I had someone visit me in my office recently who complimented me on my recent book Unconventional Investing. He said he took particular interest in Chapter 9 which outlines my tactical ETF portfolios. He mentioned how impressed he was with one of the portfolios which would have returned over 40% in 2008 (during the severe bear market). However, to my surprise at that moment, he was then quick to express his disappointment that in 2009 its performance would have significantly trailed the S&P 500 (yet, still providing a positive return). *Performance numbers provided by etfreplay.com.
*Note: the portfolio he was talking about is one of three I outline in the chapter and it is titled “The Starting Five.” From 2005 through 2013 it produced a 262.5% total return with no negative years. At the same time the S&P 500 outperformed “The Starting Five” in five of those nine years, only had one negative year (2008), yet significantly underperformed my highlighted portfolio over the long term by only netted an 83.4% total return. Of course, 100 people out of 100 would rather have 262.5% return as opposed to 83.4%, yet many (like this person I referenced above) may disregard the fantastic results because of a non-rational obsession with beating “the market” every single year. By the way, if you can find such a strategy, (friendly challenge) PLEASE email me . . . I am not going to hold my breath waiting.
I then reminded him that investing is like a baseball game whereby it is impossible to “win” every inning, no team can do that. However, as long as you get consistent returns and do not “blow up” in any one inning (or year, in the case of the market) then you will most likely come out ahead and win the game.
What hit me was that I was talking to a stone wall. My words were not sinking in or resonating with him as if a magical spell was clouding his thinking. It was clear to me that his only concern was beating the market every single year for the rest of his life, whether that has any relevance to his real life or not.
By the way, if you too share this obsession, let me ask you a question: would you be happy with a -36% return in 2008? If not, why not? Because that return beat the market. If -36% is not satisfactory to you, then for your own sanity, please stop obsessing about outperforming the S&P 500.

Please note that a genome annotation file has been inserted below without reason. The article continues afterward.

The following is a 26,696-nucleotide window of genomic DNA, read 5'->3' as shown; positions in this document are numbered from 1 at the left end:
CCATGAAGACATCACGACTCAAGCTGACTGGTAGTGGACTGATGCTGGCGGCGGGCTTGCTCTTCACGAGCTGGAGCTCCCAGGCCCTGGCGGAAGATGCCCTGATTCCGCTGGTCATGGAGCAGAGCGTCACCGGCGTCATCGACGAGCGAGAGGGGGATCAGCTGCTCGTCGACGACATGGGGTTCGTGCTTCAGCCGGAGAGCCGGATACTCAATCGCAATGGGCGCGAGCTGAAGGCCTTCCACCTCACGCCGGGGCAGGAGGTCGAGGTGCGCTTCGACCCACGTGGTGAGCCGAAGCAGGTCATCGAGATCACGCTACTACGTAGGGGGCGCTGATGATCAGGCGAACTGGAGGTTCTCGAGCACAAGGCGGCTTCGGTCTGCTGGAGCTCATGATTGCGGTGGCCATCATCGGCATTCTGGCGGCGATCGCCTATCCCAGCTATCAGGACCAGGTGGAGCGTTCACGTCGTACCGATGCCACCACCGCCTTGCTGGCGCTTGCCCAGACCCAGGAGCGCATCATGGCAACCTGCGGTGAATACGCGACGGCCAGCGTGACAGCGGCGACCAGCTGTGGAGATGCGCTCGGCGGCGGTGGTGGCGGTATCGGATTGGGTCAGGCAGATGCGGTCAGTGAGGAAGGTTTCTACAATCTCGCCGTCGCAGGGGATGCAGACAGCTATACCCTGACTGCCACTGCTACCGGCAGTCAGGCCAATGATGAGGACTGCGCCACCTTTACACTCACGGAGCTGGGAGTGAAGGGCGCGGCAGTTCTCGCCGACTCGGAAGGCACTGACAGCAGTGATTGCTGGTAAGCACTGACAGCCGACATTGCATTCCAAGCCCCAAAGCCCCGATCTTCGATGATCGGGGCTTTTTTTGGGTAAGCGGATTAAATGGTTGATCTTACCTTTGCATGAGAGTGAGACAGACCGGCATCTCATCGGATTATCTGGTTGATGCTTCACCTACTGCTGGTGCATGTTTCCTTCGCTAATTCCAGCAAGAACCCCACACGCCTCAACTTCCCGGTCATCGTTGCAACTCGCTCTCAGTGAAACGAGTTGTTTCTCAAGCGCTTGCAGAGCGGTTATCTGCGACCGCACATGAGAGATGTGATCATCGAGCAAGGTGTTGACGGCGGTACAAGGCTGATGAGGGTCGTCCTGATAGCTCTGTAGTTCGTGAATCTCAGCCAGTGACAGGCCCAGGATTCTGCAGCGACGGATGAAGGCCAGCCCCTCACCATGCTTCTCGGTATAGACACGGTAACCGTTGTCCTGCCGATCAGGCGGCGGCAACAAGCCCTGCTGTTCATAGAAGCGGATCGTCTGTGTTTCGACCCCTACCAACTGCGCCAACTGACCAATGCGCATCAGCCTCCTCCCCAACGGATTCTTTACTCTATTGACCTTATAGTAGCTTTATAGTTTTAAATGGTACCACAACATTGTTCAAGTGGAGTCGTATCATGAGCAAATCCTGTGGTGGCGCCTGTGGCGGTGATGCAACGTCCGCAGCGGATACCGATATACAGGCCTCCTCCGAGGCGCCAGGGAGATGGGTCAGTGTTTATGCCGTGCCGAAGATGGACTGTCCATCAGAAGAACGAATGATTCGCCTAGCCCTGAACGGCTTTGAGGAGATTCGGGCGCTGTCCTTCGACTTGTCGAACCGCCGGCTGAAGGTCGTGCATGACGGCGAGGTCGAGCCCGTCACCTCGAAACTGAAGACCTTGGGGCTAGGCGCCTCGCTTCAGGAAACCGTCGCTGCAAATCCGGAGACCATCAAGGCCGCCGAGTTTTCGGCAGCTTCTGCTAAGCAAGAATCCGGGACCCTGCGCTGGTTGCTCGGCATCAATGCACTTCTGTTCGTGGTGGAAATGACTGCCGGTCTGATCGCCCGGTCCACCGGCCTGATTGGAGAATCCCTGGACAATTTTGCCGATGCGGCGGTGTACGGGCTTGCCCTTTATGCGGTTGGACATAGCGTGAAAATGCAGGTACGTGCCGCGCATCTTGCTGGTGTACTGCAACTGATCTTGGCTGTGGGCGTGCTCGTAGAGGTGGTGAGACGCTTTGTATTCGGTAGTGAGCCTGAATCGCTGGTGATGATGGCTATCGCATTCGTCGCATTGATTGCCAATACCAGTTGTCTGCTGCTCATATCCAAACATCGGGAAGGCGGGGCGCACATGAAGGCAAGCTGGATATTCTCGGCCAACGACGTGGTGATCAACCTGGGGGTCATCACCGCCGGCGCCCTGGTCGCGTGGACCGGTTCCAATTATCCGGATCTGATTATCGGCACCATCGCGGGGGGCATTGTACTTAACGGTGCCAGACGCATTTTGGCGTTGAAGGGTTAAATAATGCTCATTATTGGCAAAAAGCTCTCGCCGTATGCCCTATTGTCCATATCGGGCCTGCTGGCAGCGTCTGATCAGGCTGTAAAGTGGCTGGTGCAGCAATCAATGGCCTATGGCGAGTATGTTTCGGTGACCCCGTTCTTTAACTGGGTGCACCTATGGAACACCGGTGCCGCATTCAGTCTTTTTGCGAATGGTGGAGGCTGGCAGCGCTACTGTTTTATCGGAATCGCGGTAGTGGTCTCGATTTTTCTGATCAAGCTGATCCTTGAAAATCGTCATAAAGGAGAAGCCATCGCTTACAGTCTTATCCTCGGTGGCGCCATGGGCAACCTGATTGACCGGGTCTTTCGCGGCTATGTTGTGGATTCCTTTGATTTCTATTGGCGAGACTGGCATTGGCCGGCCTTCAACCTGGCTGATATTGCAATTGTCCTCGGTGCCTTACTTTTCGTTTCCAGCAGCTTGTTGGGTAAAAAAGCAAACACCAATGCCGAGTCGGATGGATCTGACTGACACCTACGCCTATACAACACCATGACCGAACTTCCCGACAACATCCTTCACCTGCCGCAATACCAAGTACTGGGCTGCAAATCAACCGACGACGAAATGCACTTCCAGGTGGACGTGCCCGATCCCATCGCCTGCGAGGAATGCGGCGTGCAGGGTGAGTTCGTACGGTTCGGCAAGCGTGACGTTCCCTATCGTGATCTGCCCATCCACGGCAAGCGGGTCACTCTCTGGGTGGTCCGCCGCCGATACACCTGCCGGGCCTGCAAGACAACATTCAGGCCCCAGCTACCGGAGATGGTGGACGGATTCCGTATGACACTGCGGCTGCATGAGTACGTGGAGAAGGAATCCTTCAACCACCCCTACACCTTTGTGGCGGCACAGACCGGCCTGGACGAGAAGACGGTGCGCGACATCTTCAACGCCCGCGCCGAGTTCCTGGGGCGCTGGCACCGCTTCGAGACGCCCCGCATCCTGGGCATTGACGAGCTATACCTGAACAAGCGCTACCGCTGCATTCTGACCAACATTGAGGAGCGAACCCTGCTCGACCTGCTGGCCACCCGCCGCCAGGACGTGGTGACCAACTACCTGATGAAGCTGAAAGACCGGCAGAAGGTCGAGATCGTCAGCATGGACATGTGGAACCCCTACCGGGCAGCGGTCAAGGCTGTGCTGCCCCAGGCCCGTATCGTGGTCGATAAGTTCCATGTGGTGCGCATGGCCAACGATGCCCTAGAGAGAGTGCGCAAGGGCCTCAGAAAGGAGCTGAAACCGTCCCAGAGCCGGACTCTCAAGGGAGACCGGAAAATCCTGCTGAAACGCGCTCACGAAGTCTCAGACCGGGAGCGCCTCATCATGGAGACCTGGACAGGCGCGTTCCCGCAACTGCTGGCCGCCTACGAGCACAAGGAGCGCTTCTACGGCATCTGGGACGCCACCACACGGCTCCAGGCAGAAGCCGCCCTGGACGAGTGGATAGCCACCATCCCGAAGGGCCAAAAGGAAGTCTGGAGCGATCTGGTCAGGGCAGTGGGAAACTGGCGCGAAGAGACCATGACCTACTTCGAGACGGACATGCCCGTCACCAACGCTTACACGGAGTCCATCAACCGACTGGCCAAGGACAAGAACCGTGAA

I was left partly frustrated knowing that my portfolio is hands down better, yet it was being somewhat dismissed by him. At the same time I was fascinated with his believe system and need to consistently compare portfolios to the S&P 500. This isn’t new, I have seen this “obsession spell” before and literally drive some people mad. However, it was this recent meeting (that left me shaking my head) that finally prompted me to address this issue in a blog post.
Again, why would someone dismiss a (in my view) clearly superior long term investment portfolio simply because it failed to outperform the market every year? Is this a smart line of thinking and analysis?
I believe part of the blame for our collective obsession with the U.S. stock market is because that is all we are consistently exposed to. I blame the media. On the news at night (every night) the anchors report on the movement within the S&P 500, Dow Jones, and Nasdaq stock indexes, as if that is all there is and as if they were all so unique and different. However, that is not all there is (as I address below) and they are not all that different, as they are all large cap U.S. centric stock indexes. Being all of the same type (or asset class) means that if one these index moves, typically they all move – in unison. *Note: over the past decade the S&P is 97% correlated with the Dow Jones and 90% with the Nasdaq indexes (Source: iShares Correlation Calculator). This type of reporting causes us (as viewers) to then focus (and obsess) on this one asset class: large cap U.S. stocks, which may not be a productive use of our attention and energy.